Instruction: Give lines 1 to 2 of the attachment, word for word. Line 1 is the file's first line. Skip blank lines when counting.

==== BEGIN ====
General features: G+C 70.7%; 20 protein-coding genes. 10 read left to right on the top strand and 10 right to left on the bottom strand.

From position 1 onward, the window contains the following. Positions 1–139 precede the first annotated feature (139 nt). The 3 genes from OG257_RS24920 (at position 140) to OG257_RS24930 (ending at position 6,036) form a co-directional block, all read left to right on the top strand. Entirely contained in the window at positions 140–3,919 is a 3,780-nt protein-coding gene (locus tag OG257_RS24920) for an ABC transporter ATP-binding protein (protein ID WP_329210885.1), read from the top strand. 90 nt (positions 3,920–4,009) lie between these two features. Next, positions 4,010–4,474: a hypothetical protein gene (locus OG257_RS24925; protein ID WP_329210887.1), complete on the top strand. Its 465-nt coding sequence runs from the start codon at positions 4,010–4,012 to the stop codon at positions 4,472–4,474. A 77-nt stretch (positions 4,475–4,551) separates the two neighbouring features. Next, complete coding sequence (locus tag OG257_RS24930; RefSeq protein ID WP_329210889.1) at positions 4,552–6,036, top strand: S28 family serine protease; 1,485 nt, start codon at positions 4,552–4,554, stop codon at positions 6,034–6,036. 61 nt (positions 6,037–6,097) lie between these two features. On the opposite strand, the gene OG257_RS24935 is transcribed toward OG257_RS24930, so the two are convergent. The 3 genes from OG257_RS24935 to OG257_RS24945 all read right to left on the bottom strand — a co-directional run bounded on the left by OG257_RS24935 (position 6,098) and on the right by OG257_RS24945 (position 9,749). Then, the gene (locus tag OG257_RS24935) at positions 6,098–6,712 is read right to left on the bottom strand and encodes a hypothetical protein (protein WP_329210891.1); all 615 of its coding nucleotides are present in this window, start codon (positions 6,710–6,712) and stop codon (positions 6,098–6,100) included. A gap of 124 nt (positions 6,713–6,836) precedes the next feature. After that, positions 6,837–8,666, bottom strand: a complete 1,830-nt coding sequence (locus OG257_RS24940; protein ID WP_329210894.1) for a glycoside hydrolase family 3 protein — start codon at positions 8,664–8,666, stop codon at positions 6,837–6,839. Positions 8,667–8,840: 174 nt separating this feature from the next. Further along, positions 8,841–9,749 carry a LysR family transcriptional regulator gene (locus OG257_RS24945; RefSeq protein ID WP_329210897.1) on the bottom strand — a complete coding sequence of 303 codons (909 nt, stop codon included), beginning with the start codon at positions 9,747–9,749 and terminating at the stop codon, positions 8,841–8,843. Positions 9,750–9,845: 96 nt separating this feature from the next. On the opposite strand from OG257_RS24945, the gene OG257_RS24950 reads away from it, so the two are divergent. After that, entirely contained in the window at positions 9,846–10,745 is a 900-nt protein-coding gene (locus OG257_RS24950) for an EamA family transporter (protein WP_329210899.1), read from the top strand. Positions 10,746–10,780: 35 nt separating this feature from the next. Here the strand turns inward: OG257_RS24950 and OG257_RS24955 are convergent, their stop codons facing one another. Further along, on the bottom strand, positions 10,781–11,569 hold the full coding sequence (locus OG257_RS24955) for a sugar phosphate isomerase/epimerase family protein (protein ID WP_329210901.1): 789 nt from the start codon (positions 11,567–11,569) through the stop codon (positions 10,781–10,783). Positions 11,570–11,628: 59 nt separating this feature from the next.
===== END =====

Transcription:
General features: G+C 70.7%; 20 protein-coding genes. 10 read left to right on the top strand and 10 right to left on the bottom strand.

From position 1 onward, the window contains the following. Positions 1–139 precede the first annotated feature (139 nt). The 3 genes from OG257_RS24920 (at position 140) to OG257_RS24930 (ending at position 6,036) form a co-directional block, all read left to right on the top strand. Entirely contained in the window at positions 140–3,919 is a 3,780-nt protein-coding gene (locus tag OG257_RS24920) for an ABC transporter ATP-binding protein (protein ID WP_329210885.1), read from the top strand. 90 nt (positions 3,920–4,009) lie between these two features. Next, positions 4,010–4,474: a hypothetical protein gene (locus OG257_RS24925; protein ID WP_329210887.1), complete on the top strand. Its 465-nt coding sequence runs from the start codon at positions 4,010–4,012 to the stop codon at positions 4,472–4,474. A 77-nt stretch (positions 4,475–4,551) separates the two neighbouring features. Next, complete coding sequence (locus tag OG257_RS24930; RefSeq protein ID WP_329210889.1) at positions 4,552–6,036, top strand: S28 family serine protease; 1,485 nt, start codon at positions 4,552–4,554, stop codon at positions 6,034–6,036. 61 nt (positions 6,037–6,097) lie between these two features. On the opposite strand, the gene OG257_RS24935 is transcribed toward OG257_RS24930, so the two are convergent. The 3 genes from OG257_RS24935 to OG257_RS24945 all read right to left on the bottom strand — a co-directional run bounded on the left by OG257_RS24935 (position 6,098) and on the right by OG257_RS24945 (position 9,749). Then, the gene (locus tag OG257_RS24935) at positions 6,098–6,712 is read right to left on the bottom strand and encodes a hypothetical protein (protein WP_329210891.1); all 615 of its coding nucleotides are present in this window, start codon (positions 6,710–6,712) and stop codon (positions 6,098–6,100) included. A gap of 124 nt (positions 6,713–6,836) precedes the next feature. After that, positions 6,837–8,666, bottom strand: a complete 1,830-nt coding sequence (locus OG257_RS24940; protein ID WP_329210894.1) for a glycoside hydrolase family 3 protein — start codon at positions 8,664–8,666, stop codon at positions 6,837–6,839. Positions 8,667–8,840: 174 nt separating this feature from the next. Further along, positions 8,841–9,749 carry a LysR family transcriptional regulator gene (locus OG257_RS24945; RefSeq protein ID WP_329210897.1) on the bottom strand — a complete coding sequence of 303 codons (909 nt, stop codon included), beginning with the start codon at positions 9,747–9,749 and terminating at the stop codon, positions 8,841–8,843. Positions 9,750–9,845: 96 nt separating this feature from the next. On the opposite strand from OG257_RS24945, the gene OG257_RS24950 reads away from it, so the two are divergent. After that, entirely contained in the window at positions 9,846–10,745 is a 900-nt protein-coding gene (locus OG257_RS24950) for an EamA family transporter (protein WP_329210899.1), read from the top strand. Positions 10,746–10,780: 35 nt separating this feature from the next. Here the strand turns inward: OG257_RS24950 and OG257_RS24955 are convergent, their stop codons facing one another. Further along, on the bottom strand, positions 10,781–11,569 hold the full coding sequence (locus OG257_RS24955) for a sugar phosphate isomerase/epimerase family protein (protein ID WP_329210901.1): 789 nt from the start codon (positions 11,567–11,569) through the stop codon (positions 10,781–10,783). Positions 11,570–11,628: 59 nt separating this feature from the next.